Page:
Entries from March 2009 ↓

Testing slideshow embed with blogger

The new Kindle…

Must admit, that i did spring for Kindle 2, as much out of a love of technology as a bit of a research project.

Some observations after a week and a half:

  • Great portability. So lightweight and easy to use!
  • Easy to read with.
  • Convenient to buy stuff (actually bought something by accident yesterday, but it was a book i wanted).
  • Nice search function.
  • What’s up with the numbering thing? It’d be nice if there were a way to coordinate with a book’s page numbers for reference purposes.
  • My first book was one i was already reading, and i wanted to compare print vs. Kindle. No photos that were included in this history of the Works Progress Administration! And the page number thing.
  • Reading ahead, i.e., cheating, seems not as convenient as with a real book.
  • The dictionary is great!
  • Easy to look sophisticated while reading borderline trash!

Steven Berlin Johnson offers other insights here.

But mostly, i was interested in news presentation. i subscribed to the Washington Post for two weeks free. Thoughts:

  • Compared to the Web, way too static. Sure it’s more portable than the dead-tree version, but it took a while last Sunday for me to find the great magazine piece by Gene Weingarten. After searching several sections, i found it by searching his name.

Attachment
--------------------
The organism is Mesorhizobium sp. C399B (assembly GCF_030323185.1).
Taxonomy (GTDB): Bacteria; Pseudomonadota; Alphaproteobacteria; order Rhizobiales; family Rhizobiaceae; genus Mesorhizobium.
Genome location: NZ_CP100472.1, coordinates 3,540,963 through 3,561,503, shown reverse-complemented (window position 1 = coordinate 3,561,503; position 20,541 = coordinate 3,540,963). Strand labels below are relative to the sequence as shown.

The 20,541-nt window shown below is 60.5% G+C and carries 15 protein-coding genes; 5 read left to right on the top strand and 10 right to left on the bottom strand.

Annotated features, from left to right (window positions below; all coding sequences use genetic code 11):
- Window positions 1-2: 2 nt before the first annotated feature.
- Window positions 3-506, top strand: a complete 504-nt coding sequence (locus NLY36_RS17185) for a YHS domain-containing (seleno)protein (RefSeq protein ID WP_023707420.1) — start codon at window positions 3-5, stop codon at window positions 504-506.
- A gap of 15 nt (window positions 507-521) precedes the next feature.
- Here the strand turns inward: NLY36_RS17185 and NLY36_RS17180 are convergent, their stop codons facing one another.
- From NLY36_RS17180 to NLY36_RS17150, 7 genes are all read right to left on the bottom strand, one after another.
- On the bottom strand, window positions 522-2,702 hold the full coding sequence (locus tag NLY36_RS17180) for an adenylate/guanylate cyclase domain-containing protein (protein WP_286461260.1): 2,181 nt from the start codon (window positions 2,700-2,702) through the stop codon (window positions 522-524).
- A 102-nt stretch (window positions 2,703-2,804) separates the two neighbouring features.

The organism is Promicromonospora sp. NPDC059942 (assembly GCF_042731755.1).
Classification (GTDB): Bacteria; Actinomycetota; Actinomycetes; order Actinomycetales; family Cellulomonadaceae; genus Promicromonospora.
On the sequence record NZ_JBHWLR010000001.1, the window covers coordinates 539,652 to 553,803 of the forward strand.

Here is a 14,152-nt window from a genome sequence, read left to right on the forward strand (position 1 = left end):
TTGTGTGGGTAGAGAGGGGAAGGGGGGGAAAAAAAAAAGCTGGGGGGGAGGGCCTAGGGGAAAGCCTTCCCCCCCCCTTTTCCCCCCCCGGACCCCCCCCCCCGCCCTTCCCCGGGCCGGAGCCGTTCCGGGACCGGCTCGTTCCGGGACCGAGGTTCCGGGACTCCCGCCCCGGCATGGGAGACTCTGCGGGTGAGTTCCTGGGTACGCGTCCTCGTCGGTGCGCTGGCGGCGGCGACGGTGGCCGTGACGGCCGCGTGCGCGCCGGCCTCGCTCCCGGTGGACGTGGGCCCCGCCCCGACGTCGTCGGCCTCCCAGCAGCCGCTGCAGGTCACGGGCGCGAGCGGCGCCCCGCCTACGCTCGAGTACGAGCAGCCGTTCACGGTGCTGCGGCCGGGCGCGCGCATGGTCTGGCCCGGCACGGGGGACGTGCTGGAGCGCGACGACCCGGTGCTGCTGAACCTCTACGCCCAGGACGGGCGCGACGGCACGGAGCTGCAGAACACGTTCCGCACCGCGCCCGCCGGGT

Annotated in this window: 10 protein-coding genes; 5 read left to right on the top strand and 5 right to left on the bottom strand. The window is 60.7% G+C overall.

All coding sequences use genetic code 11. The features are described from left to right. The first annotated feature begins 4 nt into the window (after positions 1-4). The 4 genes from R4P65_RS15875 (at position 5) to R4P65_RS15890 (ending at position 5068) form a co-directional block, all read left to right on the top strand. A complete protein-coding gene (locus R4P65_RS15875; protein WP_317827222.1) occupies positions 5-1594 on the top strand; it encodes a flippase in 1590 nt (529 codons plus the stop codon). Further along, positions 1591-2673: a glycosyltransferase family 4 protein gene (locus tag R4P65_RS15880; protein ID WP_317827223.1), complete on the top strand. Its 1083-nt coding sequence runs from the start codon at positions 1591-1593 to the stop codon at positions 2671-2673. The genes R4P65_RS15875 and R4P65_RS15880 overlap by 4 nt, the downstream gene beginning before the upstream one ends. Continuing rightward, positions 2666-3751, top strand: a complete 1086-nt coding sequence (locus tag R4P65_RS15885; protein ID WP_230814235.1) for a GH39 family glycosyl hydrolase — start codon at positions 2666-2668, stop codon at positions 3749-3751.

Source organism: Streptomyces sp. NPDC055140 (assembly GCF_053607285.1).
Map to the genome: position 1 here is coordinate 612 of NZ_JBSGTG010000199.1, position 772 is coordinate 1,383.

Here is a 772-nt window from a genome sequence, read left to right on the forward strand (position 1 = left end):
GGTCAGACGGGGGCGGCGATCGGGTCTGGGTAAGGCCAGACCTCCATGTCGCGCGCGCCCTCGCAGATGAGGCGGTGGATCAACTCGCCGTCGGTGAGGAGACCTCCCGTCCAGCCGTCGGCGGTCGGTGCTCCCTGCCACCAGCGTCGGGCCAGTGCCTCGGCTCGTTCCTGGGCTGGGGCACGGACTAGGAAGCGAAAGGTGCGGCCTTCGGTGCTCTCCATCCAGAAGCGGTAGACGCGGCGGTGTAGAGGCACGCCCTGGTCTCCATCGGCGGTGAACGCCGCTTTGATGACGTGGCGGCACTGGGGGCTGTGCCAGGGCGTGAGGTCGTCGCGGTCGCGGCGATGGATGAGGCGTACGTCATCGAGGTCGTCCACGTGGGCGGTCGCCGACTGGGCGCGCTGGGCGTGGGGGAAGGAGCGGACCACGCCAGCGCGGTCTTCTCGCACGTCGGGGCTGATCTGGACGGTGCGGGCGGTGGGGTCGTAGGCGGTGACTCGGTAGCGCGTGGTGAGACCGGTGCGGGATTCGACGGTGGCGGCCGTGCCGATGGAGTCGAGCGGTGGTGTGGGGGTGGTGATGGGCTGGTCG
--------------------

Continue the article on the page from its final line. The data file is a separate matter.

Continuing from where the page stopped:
• Not sure some folks know what they’re doing this for. Showed the Kindle to a friend who works for the Austin American-Statesman (on the Web, no less) and she didn’t realize they were on Kindle, and when she flipped through most of the first tier stories were from wires. What purpose does that serve? (This has always been an issue to my way of thinking – folks in newsrooms don’t think enough about how they’re reaching their audiences.)
  • Demographically, i suspect the Kindle reaches the same news audience that prefers print. Often, when my students search out news online, the first thing they do is click on video. None of that on the Kindle. And i question whether my students would be the least bit interested in this device, to read either news or books on. They have computers and iPhones for that.

Speaking of which, my nephew downloaded the iPhone software and his mom found it way too backlit/glaring for good reading. Of course, having just turned 11, this young man had some cash to spare. And after seeing my Kindle last Saturday, had his own by Tuesday. He’s read one full chapter book and is on another. And he likes not having to touch the pages (tactile issues for him)… of course, he’s a total techno-weenie, and i’ll be promoting the heck out of his upcoming iPhone application when it’s on the market!

Over the February fail!

Back to the important stuff: exercise, physical activity, wishing Jane Fonda would come up with a Wii Fit game!!

The fail continued in late February. Here’s the tally:

Feb. 19: Flew to Palm Springs and went for a great two-hour desert hike. Love the desert!
Feb. 20: Rode a bicycle around Palm Springs for a little over an hour.
Feb. 21: Heh, here’s a hilarious one: Walked around a golf course for 3:45 following friends in their cart. i don’t play golf. So i twittered instead.
Feb. 22: Day of fail. Went on a celebrity bus tour, then flew home.
Feb. 23: Climbed at the gym for 90 mintes, a grand time!
Feb. 24: Lifted weights for 45 minutes at the gym.
Feb. 25: Walked for 30 minutes between classes.